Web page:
01 July 2017

The Lutheran Lady: Anna Sophie of Denmark

via Wikimedia Commons
Anna Sophie walked into the chamber fearful of what she would see. The visit was a risk to her own health, but one she had to take. The Elector of Saxony lay in his bed, covered by pox, shivering but racked by fever. Just 25 years earlier, she had held him in her arms for the first time. John George had not been the best of sons, but he was her firstborn and soon she would see him no more.

Born far from Saxony in Denmark, Anna Sophie's father had become King Frederick III when she was just an infant. In 1647, Denmark was a formidable power in the Baltic and its princesses were highly in demand as brides. While her younger sisters were sent to Holstein, Sweden and the Palatinate, Anna Sophie was reserved for the future John George III Elector of Saxony. He was stout and unkind, preferring his mistress over his wife, and his first son followed closely in his footsteps. Although lovely and bright with six languages at her command, Anna Sophie found no love from her husband, he who called himself the "Saxon Mars."

She found some comfort in having fulfilled her duties in delivering two boy children: John George IV in 1668 and Frederick Augustus in 1670. Initially, the boys were raised by Danish ladies sent from her mother's court in Denmark and, in this century of continuing religious turmoil, they were rigorously trained in the Lutheran faith. Soon, however, male tutors were brought in and the princes began to pursue more manly and military pursuits like mistresses and war.

In 1685, Anna Sophie was joined by her widowed and childless younger sister Wilhelmine Ernestine, after an unhappy time as Electress of the Palatinate. The sisters would remain each other's companions for the rest of their lives. Seven years later, Anna Sophie was relieved of her own husband by a passing epidemic and left to the not-so-tender mercies of her oldest son's rule. The new Elector John George IV of Saxony had dutifully married Eleonore Erdmuthe of Saxe-Eisenach at his mother's insistence. Politically, the match was intended to strengthen the alliance between Saxony and Brandenburg, where Eleonore Erdmuthe's former stepson succeeded her first husband. Personally, the widowed princess with three children (who, of course, she had to leave behind) was seen by Anna Sophie as the best tool for ensuring the succession in Saxony. Although marriage had not cured her husband of seeking out mistresses, Anna Sophie hoped that a bride might distract her son from his lady love, Magdalene Sibylle "Billa" of Neidlutz, who might have been the new elector's illegitimate half sister.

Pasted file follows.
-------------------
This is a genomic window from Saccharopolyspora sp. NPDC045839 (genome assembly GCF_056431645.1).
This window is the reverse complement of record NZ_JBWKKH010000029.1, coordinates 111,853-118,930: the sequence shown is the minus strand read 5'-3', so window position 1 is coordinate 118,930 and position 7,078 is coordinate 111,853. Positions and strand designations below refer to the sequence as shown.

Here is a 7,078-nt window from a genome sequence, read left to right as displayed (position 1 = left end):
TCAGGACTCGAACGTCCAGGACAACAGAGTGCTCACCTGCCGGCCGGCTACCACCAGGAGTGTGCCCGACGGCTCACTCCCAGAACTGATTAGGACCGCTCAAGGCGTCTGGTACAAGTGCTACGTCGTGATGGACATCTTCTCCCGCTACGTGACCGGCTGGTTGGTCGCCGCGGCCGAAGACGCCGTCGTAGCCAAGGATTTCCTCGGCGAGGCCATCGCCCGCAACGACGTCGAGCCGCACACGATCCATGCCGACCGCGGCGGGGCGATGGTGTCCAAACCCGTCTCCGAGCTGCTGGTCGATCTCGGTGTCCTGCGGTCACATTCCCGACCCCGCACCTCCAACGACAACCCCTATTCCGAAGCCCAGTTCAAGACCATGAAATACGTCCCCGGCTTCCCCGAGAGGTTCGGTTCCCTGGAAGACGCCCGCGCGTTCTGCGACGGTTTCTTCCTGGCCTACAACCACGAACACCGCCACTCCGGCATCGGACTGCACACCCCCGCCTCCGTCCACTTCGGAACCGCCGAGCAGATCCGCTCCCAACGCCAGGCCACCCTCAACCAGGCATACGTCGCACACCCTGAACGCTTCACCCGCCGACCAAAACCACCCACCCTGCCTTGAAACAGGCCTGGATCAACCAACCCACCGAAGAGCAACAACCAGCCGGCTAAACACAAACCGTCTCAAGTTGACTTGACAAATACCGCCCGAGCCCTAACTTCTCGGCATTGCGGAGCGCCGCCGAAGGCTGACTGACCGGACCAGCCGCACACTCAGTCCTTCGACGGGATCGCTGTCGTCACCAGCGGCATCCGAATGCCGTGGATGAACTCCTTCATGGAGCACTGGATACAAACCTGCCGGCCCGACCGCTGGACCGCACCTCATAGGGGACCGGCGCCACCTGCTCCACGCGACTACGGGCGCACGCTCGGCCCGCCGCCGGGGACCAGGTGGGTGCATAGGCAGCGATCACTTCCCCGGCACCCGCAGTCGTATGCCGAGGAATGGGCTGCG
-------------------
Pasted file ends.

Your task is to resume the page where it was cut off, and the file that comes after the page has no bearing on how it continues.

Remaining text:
Despite her earlier fertility, Eleonore Erdmuthe suffered two miscarriages in quick succession while Billa was delivered of young John George's daughter. Less than a year later, Billa died from smallpox and her royal lover soon followed suit.

After her first son's death, Anna Sophie turned all of her attention to her second son Frederick Augustus, the new elector, and his bride, Christiane Eberhadine of Brandenburg-Bayreuth. The younger son, more talented than his older brother, had always envied his brother's birthright. Now that he had inherited it from him, however, he showed some magnanimity by taking in his orphaned by illegitimate niece and providing for the little girl in his court. His sympathy to her may have stemmed from his affinity for his own philandering ways and numerous illegitimate children. Some contemporaries estimate that he had well over 300 children, although his official mistresses only gave him eight.

His wife, Christiane Eberhardine, gave him one son soon after his accession, named Frederick Augustus for himself. Frederick Augustus Senior, however, was much more concerned with power and might than familial relations. He had his sights set on a very big prize: Poland and he would not even have to battle to get it. All he needed was significant financial banking and political allies in the right places. After the death of John III Sobieski, King of Poland, the vacant throne was up for election, not in today's democratic terms of course. Despite rumors of meddling and tampering, he received strong enough backing from Russia and Austria to win the crown. All he had to do was make one small sacrifice: his Lutheran faith.

Despite his conversion to Catholicism, he guaranteed the Protestantism of his territory of Saxony, but his mother, who was raising his son, and his wife were outraged. They maintained a strong Lutheran front at home, while the new "Augustus the Strong" took up his armaments to expand his Catholic Polish rule elsewhere. Anna Sophie's piety and example were not enough to present her only legitimate grandson from converting when he reached adulthood, the Polish throne was a rich enticement after all, and he was the only legitimate child of his father.

Alas, Anna Sophie did not live long enough to see her grandson become Augustus III. She passed away 300 years ago today on July 1, 1717.

1 comment:

  1. Thank You. I enjoyed this very much. Usually we have much more information about the more famous Royalties. Anna Sophie was a very bright Lady!